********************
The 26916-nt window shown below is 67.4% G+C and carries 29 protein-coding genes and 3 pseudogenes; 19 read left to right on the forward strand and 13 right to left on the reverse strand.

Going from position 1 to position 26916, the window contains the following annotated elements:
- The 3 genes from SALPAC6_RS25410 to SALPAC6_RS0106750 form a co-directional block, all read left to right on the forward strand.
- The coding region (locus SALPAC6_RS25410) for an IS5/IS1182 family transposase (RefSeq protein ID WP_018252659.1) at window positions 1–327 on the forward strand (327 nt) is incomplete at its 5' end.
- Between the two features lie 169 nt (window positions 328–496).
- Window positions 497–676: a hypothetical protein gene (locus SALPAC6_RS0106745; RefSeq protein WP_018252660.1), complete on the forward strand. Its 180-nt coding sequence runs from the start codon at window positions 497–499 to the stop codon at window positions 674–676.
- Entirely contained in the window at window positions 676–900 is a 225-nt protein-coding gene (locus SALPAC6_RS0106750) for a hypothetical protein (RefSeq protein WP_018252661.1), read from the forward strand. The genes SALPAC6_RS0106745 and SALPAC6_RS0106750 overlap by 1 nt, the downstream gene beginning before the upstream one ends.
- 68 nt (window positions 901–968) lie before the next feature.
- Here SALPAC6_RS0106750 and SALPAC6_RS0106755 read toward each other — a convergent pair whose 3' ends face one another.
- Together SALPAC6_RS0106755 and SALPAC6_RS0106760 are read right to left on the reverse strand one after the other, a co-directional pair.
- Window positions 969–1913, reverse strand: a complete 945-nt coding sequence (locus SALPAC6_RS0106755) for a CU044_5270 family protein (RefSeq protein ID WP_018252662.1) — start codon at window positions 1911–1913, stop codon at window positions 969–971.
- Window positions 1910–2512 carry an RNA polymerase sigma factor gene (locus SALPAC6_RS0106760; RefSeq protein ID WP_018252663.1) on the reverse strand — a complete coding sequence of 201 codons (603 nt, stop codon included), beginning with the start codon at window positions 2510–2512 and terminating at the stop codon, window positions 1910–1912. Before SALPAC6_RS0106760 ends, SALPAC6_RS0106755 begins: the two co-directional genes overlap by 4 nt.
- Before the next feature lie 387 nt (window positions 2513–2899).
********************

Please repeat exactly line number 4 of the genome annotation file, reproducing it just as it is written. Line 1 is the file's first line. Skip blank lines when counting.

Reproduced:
- The coding region (locus SALPAC6_RS25410) for an IS5/IS1182 family transposase (RefSeq protein ID WP_018252659.1) at window positions 1–327 on the forward strand (327 nt) is incomplete at its 5' end.